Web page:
Merck & Co has now pulled the plug on its troubled late-stage osteoporosis candidate odanacatib after concluding that the drug's benefit does not outweigh its risks.

The decision - which follows a number of setbacks for the drug in recent years - comes after an independent analysis confirmed reports of an increased risk of stroke in postmenopausal women taking the cathepsin K inhibitor.

"We are disappointed that the overall benefit-risk profile for odanacatib does not support filing or further development," said Roger Perlmutter, president of Merck Research Laboratories.

"We have learned that odanacatib treatment reduces the risk of osteoporotic fractures. At the same time, we believe that the increased risk of stroke in our Phase III trial does not support further development."

In osteoporosis, bone loss occurs because of an imbalance in the rate of bone resorption versus bone formation. Osteoclasts, cells that resorb bone, secrete signalling factors to stimulate osteoblasts, cells that form bone. Odanacatib works by selectively inhibiting cathepsin K, the primary enzyme in the osteoclasts that digests proteins during bone resorption, and has been shown in trials to incude progressive increases in BMD.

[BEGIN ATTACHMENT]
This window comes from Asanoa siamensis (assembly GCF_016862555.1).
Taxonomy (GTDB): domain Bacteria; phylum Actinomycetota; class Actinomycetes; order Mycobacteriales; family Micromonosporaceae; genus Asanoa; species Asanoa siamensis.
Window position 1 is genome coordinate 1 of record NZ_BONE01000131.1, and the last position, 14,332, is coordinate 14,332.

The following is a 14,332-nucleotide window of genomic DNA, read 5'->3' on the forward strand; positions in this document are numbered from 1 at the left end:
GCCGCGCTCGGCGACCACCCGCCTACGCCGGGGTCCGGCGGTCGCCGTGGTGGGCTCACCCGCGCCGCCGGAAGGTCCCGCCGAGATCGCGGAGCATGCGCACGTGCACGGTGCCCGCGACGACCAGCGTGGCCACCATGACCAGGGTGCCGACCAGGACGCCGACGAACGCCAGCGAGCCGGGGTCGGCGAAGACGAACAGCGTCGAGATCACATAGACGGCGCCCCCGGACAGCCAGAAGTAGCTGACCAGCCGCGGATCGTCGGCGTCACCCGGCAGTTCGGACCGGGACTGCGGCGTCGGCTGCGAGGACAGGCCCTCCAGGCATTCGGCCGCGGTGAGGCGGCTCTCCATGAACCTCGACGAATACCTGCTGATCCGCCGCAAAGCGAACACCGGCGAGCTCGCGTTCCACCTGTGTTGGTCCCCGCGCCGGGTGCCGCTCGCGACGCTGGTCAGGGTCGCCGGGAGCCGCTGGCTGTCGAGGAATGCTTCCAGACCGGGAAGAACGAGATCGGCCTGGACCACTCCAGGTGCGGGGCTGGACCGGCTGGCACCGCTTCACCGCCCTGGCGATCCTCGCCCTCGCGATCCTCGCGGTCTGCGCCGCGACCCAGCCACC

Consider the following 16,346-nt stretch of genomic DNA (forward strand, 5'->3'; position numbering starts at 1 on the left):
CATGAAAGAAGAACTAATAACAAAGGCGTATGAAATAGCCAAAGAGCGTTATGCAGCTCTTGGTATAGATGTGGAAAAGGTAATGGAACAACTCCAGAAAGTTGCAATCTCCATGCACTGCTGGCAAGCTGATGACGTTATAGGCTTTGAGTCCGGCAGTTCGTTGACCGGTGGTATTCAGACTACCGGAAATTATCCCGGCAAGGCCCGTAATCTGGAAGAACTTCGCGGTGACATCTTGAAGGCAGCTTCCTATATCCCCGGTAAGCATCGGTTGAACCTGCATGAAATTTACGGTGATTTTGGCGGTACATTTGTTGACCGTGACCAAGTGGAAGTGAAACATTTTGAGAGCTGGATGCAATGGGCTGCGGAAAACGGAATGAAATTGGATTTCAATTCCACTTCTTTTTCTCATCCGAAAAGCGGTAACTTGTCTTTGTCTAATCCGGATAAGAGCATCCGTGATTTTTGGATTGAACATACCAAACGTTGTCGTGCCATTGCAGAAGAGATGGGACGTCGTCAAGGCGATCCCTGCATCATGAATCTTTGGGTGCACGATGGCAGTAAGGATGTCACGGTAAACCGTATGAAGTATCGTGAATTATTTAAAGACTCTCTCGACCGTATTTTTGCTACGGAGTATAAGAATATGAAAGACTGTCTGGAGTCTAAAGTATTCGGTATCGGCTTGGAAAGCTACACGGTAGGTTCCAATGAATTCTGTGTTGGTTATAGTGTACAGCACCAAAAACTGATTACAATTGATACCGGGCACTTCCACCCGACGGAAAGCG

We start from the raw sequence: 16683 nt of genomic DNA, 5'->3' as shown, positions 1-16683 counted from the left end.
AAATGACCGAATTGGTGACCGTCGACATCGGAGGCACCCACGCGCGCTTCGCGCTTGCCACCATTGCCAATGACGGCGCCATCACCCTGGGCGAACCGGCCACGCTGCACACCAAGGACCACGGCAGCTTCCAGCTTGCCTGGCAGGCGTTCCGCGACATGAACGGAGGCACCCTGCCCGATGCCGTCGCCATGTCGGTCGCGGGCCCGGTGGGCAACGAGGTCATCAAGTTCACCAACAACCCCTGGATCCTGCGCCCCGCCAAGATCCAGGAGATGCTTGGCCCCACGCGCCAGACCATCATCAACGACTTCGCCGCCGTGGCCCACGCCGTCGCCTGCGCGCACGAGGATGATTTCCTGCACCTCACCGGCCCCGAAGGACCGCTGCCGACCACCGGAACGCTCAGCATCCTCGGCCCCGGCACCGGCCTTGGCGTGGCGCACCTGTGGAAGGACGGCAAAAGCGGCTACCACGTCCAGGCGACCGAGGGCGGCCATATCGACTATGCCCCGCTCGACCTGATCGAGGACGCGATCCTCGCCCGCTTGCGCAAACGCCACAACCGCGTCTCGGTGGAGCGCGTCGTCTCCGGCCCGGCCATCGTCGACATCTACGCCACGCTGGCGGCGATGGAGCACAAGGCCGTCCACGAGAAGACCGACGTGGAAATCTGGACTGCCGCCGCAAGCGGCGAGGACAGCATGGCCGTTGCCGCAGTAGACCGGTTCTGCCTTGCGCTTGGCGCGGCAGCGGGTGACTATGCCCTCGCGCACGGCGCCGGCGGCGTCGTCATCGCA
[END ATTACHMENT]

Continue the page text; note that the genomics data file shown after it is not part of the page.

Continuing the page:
According to data from the LOFT trial, odanacatib significantly cut the risk of three types of osteoporotic fractures compared to placebo, and also reduced the risk of the secondary endpoint of clinical vertebral fractures, and the firm had been planning on submitting marketing applications in the US and Japan last year.

Data from the new analysis of major cardiovascular events will be presented in September at the American Society for Bone Mineral Research, the firm noted.